PROVIDENCE, R.I. (AP) — A Connecticut man was given nearly $300,000 in fraudulent Home Depot credit by walking into stores in several states, taking expensive doors, and then returning them without a receipt, federal prosecutors allege.
Alexandre Henrique Costa-Mota, 26, of West Hartford, Connecticut, was detained without bail after a judge entered not-guilty pleas on his behalf this week in a Rhode Island federal court. Costa-Mota is facing charges of wire fraud and conspiracy to commit wire fraud, the U.S. attorney’s office in Providence said in a statement Wednesday.
An email seeking comment was left with Costa-Mota’s attorney.
Costa-Mota dressed to appear like a contractor and entered the stores empty-handed, prosecutors allege in court documents. He would then load a door or several doors, worth hundreds of dollars each, onto a lumber cart, then take them to the service department and return them without a receipt, authorities said.
He was given a store credit in the form of cards that he later redeemed at other stores, prosecutors said.
If the return was denied, he would take the doors without paying and return them at another store, prosecutors said.
Home Depot stores in Rhode Island, Connecticut, Massachusetts, Maine, Maryland, Pennsylvania, New York, and New Jersey were involved. Costa-Mota was given about 370 fraudulent store credits between June 2021 and February 2022, prosecutors said.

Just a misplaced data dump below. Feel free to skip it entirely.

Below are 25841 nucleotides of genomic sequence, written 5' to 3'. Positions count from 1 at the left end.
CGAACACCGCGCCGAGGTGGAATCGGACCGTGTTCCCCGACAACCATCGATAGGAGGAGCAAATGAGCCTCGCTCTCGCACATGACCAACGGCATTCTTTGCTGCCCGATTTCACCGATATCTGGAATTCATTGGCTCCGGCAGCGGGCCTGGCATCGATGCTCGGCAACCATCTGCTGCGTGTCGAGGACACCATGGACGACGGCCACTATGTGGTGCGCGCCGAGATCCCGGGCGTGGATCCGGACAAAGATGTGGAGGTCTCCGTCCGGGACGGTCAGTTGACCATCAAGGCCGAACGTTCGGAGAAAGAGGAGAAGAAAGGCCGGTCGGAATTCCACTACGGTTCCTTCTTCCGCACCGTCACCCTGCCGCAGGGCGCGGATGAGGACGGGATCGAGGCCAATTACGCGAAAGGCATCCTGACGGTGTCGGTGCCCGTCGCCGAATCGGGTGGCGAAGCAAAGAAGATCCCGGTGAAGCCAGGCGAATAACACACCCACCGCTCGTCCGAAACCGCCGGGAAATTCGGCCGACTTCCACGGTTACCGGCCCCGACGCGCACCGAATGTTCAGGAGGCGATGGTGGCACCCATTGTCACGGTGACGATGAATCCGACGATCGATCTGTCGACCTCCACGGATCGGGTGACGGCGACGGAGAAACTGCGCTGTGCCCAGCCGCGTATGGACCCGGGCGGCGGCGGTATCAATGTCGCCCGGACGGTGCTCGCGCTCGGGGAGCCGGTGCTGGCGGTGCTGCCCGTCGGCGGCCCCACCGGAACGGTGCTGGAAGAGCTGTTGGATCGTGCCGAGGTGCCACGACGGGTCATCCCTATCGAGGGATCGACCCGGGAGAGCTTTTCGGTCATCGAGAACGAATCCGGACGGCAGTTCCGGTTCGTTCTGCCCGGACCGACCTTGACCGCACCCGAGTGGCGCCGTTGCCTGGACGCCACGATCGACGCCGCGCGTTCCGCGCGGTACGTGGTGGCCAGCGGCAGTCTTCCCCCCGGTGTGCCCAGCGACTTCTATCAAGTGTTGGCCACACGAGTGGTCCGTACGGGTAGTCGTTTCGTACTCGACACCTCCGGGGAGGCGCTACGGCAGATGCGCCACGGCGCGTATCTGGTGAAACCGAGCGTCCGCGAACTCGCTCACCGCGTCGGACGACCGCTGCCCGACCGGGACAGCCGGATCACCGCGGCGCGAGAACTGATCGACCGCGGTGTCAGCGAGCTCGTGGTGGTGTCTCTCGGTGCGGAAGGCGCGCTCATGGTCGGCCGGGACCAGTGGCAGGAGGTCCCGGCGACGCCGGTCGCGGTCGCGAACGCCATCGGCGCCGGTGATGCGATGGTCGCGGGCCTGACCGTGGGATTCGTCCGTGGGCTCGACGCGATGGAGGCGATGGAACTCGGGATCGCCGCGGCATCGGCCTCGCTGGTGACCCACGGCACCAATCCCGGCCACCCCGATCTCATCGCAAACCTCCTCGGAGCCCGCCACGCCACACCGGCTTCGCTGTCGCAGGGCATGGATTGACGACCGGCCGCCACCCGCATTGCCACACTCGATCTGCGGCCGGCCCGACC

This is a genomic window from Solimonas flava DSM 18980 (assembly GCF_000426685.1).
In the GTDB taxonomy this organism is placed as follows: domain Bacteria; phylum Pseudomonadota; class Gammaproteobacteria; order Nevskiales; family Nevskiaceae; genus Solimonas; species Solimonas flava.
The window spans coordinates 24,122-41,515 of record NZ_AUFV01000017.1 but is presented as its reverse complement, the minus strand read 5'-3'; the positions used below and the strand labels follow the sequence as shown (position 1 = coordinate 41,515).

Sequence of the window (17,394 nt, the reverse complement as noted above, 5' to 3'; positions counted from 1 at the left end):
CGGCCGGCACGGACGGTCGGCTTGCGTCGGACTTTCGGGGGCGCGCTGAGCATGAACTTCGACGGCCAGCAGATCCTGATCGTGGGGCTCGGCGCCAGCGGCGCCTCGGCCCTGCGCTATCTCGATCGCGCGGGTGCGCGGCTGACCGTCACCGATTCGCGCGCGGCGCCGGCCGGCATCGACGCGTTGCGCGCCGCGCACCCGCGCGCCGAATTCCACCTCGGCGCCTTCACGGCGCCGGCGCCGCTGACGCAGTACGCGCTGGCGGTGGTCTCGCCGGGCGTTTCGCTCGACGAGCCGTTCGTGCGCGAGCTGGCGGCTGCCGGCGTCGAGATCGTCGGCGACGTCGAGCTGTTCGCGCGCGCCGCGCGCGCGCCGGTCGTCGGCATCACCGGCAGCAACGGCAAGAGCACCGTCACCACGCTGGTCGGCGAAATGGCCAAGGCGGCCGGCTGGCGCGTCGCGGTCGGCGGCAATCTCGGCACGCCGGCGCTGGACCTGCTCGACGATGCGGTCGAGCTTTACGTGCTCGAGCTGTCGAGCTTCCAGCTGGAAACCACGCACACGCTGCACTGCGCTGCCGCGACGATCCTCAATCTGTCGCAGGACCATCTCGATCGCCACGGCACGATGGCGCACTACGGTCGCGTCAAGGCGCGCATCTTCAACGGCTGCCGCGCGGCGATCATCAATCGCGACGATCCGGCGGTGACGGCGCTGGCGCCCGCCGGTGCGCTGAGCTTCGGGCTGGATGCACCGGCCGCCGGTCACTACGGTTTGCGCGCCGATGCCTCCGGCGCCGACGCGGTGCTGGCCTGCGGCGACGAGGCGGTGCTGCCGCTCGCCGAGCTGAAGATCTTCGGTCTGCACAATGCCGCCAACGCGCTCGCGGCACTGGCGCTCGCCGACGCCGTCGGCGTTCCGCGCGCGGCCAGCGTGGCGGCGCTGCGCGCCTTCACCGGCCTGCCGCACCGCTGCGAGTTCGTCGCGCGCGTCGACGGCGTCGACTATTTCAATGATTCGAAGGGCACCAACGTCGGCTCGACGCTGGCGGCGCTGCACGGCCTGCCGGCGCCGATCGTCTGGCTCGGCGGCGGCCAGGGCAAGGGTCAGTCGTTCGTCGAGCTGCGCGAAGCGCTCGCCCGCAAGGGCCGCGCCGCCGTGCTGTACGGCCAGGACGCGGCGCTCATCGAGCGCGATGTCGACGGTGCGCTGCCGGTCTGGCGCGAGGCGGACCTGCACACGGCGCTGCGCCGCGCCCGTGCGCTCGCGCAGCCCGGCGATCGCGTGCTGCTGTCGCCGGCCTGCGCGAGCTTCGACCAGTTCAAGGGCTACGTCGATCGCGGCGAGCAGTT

Home Depot’s policy is to allow customers to return items without a receipt, but the home improvement chain has safeguards in place that are supposed to prevent people from taking advantage, including asking for identification that requires third-party verification, according to court documents.
In this case, the defendant apparently used his own driver’s license once, then used several fraudulent licenses with other names, to conduct the other returns, court records say.
According to Home Depot’s website, “We require a valid driver’s license or government-issued photo identification for non-receipted returns and returns generated from purchases made with store credits. The Home Depot uses a third-party refund verification system. All returns are subject to verification system approval.”
A voicemail and an email seeking comment were left with Home Depot.